A new study shows that an attitude of gratitude tempers impulsive urges
If you, like many, impulsively spend and then regret it, there is a simple cure. Gratitude.
A study recently published in Psychological Science shows that an attitude of gratitude tempers impulsive urges. In the study, participants had the option of choosing 54 dollars now, or 80 dollars in a month.The researchers then induced moods of either happiness, neutrality or gratitude. Participants in the happy or neutral groups preferred the smaller sum immediately – that’s the typical response in delayed gratification experiments. The surprise came from those who felt grateful–they preferred to wait for the larger sum.
The authors don’t say why gratitude forestalls impulsiveness, but their findings make sense within the context of my own research. I’ve found that people typically purchase impulsively for one of two reasons: to counteract a sense of emptiness, boredom or an void in their lives; or because they are not fully focused while they’re making a purchase. Gratitude is the antidote to both.
Impulsively snapping up a bargain or a trinket (or more) can provide an emotional boost–even a momentary thrill. A void–which can range in magnitude from simple boredom, to a deep emotional need for human connection–is temporarily filled. Sometimes the pleasure of something new or the distraction of a transaction are what people are shopping for–not so much what they’ve just purchased.
People that “fill-up” with impulsive purchases are often thought to be motivated by simple greed. What I’ve found is that the catalyst is not so much greed or materialism, but emotional relief. Momentary lapses of impulse control are frequently fueled by an urge to feel something different –an emotion other than that gnawing need.
Feelings of gratitude, not just for possessions but for anything–a friendly encounter, a cool breeze, a tasty lunch, or a beautiful landscape–are nourishing. It’s harder to feel that void when you notice how much you have. It makes sense that everyone, not just impulsive shoppers, exhibit greater levels of impulse control when they feel grateful.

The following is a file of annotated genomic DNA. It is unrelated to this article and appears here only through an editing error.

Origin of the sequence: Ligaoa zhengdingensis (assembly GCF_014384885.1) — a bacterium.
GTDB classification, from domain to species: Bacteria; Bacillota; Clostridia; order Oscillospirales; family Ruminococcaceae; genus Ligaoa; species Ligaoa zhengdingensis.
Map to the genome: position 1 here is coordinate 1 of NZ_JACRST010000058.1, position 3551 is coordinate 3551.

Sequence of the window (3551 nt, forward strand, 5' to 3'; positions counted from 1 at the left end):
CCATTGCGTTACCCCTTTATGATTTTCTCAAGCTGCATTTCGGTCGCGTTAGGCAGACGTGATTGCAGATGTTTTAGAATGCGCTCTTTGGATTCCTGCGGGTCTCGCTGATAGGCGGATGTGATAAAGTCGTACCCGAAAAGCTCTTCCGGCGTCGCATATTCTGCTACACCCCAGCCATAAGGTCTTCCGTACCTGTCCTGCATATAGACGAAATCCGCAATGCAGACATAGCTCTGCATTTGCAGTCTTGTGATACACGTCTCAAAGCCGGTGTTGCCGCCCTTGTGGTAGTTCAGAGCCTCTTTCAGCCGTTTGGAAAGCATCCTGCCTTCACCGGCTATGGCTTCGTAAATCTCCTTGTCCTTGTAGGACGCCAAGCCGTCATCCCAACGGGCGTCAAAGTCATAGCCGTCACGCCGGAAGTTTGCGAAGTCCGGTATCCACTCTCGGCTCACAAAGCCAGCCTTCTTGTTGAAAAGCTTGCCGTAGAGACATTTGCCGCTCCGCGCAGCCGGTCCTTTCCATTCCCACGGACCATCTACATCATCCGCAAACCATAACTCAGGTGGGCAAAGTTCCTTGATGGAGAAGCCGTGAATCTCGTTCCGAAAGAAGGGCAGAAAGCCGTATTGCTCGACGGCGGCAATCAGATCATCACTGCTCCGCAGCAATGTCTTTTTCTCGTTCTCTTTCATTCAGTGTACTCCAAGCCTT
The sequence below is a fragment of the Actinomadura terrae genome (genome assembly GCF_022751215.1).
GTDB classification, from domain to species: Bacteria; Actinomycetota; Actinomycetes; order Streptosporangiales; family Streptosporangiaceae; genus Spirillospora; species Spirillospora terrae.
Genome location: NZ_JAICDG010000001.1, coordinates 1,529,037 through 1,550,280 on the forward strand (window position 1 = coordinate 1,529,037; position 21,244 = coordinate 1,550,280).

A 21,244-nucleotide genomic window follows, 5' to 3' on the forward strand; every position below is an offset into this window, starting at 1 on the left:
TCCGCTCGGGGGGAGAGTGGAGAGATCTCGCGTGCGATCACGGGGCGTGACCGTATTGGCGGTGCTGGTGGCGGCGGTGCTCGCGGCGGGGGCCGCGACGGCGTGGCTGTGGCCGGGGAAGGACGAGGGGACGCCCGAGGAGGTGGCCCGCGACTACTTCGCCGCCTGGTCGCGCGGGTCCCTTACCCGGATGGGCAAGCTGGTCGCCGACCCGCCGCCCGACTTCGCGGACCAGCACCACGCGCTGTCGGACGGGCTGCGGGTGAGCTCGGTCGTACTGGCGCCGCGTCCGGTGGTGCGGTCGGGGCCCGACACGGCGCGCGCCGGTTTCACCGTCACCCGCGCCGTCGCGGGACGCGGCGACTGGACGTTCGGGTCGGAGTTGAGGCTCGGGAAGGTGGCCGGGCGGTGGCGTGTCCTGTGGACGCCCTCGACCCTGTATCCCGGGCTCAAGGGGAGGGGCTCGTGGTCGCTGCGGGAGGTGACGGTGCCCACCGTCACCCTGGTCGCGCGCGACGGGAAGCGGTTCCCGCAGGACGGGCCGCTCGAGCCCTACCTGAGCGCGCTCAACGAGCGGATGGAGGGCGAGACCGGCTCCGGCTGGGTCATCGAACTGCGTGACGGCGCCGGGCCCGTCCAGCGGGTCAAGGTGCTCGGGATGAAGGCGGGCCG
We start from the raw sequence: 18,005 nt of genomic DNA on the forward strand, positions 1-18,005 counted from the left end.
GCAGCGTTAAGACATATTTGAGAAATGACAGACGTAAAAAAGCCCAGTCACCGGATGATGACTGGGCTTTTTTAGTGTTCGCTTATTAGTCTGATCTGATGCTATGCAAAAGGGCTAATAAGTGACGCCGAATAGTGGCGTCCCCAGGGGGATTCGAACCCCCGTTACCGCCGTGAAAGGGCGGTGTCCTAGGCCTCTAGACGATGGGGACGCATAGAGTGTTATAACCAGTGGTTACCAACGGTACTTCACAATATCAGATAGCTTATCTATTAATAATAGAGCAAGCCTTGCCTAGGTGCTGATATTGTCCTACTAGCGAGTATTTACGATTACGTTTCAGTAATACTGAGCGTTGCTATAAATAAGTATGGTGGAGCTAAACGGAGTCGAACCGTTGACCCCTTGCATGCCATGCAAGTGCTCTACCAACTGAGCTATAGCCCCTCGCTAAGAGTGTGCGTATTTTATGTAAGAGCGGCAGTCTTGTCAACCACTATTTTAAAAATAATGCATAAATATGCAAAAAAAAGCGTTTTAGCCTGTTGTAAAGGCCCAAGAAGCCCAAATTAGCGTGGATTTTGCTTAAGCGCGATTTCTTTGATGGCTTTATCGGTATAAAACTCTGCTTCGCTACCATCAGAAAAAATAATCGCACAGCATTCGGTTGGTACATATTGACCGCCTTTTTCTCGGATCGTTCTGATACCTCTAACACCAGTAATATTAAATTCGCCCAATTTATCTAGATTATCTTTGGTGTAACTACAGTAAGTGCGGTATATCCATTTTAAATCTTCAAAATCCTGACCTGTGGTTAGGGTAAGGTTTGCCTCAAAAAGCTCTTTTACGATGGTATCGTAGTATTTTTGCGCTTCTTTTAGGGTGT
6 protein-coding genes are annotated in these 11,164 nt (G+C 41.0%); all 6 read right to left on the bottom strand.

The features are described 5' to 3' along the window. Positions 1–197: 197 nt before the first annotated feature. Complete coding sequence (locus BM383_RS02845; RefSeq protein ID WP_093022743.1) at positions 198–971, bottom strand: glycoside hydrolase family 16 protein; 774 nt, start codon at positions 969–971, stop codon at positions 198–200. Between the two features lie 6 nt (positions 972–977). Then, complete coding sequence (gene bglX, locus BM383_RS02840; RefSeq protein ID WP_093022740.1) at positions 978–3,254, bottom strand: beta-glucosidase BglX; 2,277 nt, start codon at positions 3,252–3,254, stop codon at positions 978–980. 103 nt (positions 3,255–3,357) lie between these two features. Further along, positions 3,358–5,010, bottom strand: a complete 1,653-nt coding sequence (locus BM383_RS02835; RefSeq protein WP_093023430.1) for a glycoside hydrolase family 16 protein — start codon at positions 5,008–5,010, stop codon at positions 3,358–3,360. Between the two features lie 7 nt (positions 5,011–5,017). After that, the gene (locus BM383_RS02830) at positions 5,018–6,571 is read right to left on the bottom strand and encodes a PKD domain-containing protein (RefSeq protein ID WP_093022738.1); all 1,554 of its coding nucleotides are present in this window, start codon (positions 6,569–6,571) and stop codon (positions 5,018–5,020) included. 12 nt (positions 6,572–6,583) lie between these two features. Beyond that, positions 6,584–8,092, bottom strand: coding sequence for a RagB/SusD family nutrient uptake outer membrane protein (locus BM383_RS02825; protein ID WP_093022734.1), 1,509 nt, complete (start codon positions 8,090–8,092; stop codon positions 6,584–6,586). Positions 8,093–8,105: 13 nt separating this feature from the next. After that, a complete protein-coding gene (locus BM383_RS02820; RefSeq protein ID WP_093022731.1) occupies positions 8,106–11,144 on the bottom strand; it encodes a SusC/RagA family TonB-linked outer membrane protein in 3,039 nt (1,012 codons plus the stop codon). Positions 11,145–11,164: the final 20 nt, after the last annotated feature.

The Focus Deficit
Sleep deficiencies, multi-tasking and anxiety are on the rise. That means focused decision making, particularly on seemingly non-urgent tasks such as shopping, are on the decline. No wonder I increasingly hear, “What was I thinking when I bought this?” from the shoppers I interview. An exhausted, distracted brain pays less attention to everything and therefore has less bandwidth to forestall impulsive purchasing.
The calming focus of gratitude can help–at least with impulsive spending. A few seconds of thankfulness is not only a mood elevator, it’s a fast and simple mindfulness exercise that improves focus.
The more obvious solution of simply trying to force yourself to pay close attention to purchase transactions is harder than it seems. Why? It’s comparatively boring when pitted against the thrill of the purchase and therefore an exercise that’s easily forgotten. Also, paying attention to purchasing has the potential of arousing negative emotions in the form of a slew of “shoulds” or budgeting issues. Our self-protective brains are likely to look for an “out”, so once again forgetting or faking it with a quick superficial semi-focus are strong possibilities. That’s why so many shoppers experience a mismatch between their good intentions and ultimate actions when it comes to shopping.
Gratitude is a gentle way to force focus and it creates a sense of abundance that transcends the need for a momentary shopping boost. There are lots of other benefits to feeling and expressing gratitude–most notably, happiness.